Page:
The LAV-25 is a lightly armored vehicle. The base model is protected by light gauge high hardness steel armor (MIL-A-46100), varying in nominal thickness from 4.71 mm to 9.71 mm. This level of high-hardness steel armor is intended only to offer protection against small arms rounds such as the common 7.62x39mm M1943 ball used by Kalashnikov rifles such as the AKM, to achieve the lowest possible weight and cost.[16]



The standard LAV is fitted with a turret with 360° traverse, armed with an M242 25 mm chain gun with 420 rounds of 25 mm ammunition, both M791 APDS-T (Armour Piercing Discarding Sabot-Tracer) and M792 HEI-T (High Explosive Incendiary-Tracer), of which half is ready for use. 150 rounds are ready for use from one stowage bin, 60 from another stowage bin, the other 210 rounds are stowed elsewhere in the vehicle. A coaxial M240C machine gun is mounted alongside the M242, and a pintle-mounted M240B/G machine gun, with 1,320 rounds of 7.62 mm ammunition, is mounted on the turret roof. The Canadian Army uses an upgraded version of this chassis for its Coyote Armoured Reconnaissance Vehicle.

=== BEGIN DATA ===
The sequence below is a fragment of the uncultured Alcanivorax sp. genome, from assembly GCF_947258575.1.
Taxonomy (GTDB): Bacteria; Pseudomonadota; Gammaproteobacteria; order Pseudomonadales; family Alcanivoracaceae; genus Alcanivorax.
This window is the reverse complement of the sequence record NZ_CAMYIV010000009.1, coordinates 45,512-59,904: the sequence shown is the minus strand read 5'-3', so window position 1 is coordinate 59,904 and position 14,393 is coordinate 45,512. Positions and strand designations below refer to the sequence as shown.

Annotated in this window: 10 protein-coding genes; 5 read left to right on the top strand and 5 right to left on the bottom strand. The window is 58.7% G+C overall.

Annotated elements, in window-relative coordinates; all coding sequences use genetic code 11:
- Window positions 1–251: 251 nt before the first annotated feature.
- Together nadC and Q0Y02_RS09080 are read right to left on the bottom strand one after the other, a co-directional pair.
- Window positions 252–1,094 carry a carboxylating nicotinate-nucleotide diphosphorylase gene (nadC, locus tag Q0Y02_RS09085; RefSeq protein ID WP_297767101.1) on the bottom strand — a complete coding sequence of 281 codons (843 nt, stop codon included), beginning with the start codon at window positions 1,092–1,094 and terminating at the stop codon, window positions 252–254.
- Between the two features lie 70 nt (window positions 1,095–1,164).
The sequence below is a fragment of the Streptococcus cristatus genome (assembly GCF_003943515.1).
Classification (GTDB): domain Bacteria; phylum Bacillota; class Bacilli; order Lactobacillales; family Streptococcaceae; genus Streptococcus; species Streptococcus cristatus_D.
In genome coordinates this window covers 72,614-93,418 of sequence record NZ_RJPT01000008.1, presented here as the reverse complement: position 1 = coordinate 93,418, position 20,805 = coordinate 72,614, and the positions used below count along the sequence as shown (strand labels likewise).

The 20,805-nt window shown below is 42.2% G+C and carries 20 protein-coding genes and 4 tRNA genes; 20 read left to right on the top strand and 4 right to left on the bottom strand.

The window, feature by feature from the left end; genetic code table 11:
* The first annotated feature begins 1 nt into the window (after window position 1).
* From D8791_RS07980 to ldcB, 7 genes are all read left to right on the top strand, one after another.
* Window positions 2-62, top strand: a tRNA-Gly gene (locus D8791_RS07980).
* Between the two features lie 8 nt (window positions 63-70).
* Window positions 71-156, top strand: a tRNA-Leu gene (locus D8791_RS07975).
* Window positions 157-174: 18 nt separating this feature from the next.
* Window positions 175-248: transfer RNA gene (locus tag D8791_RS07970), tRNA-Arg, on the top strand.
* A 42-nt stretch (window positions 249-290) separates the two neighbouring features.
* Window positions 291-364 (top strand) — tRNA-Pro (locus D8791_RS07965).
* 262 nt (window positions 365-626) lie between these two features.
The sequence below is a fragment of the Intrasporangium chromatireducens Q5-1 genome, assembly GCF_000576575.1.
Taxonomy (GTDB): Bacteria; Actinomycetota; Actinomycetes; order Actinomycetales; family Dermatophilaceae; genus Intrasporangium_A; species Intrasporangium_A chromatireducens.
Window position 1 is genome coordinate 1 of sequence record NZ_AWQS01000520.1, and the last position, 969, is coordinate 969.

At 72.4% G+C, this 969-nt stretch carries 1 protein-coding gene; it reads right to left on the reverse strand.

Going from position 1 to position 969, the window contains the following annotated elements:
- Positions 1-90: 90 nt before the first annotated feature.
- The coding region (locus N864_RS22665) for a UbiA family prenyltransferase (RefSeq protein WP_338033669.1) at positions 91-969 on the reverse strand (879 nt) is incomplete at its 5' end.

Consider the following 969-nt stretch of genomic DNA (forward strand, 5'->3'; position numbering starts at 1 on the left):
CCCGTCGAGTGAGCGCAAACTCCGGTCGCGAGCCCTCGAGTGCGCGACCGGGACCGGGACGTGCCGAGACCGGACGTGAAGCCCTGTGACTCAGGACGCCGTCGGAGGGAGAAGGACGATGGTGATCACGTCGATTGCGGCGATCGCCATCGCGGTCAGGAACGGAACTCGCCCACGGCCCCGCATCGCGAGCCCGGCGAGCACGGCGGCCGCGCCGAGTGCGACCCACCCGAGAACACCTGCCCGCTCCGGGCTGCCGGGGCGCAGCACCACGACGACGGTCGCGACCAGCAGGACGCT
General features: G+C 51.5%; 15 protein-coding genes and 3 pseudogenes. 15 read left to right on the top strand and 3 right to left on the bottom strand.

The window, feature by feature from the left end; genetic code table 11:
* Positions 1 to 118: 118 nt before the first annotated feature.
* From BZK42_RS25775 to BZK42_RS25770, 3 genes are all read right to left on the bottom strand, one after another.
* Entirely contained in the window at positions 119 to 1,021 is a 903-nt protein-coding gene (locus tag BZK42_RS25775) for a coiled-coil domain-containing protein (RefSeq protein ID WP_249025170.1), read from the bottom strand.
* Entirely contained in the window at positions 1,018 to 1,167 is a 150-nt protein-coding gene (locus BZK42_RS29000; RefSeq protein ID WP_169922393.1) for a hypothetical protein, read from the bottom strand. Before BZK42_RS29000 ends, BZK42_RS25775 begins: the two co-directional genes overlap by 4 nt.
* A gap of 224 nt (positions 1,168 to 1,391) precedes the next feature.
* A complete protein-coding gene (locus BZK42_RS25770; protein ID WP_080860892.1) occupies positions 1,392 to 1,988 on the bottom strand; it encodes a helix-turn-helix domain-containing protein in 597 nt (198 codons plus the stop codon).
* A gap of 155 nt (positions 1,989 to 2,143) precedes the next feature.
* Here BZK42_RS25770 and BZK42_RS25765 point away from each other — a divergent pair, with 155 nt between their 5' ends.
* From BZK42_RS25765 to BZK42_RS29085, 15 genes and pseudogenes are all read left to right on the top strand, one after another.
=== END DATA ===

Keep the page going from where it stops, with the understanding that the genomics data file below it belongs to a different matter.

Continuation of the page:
The vehicle has been through many changes through the late 1990s. The new modification or SLEP has changed the LAV-25 to the LAV-25A1 standard and has been completely fielded.


Airborne certification of the LAV-25A2 (2017)
A U.S. Air Force C-17 delivers a U.S. Marine Corps LAV-25A2 at 1,500 ft (457 m) over Fort Bragg
and airdropped onto Sicily Drop Zone
where U.S. Army paratroopers prepare the LAV and its weapons for action
then test-fire its weapons as part of OTC's airdrop certification.

Funding has been approved for continued upgrades to the LAV family to bring them up to the LAV-A2 standard. Phase I improvements include increased external and internal ballistic armor upgrades, improved fire suppression equipment, and upgrading the vehicle's suspension to the Generation II standard.[17] Phase II upgrades include replacing the turret hydraulics with an electric drive system and replacing the thermal sight with an improved model incorporating a laser range finder for aircraft.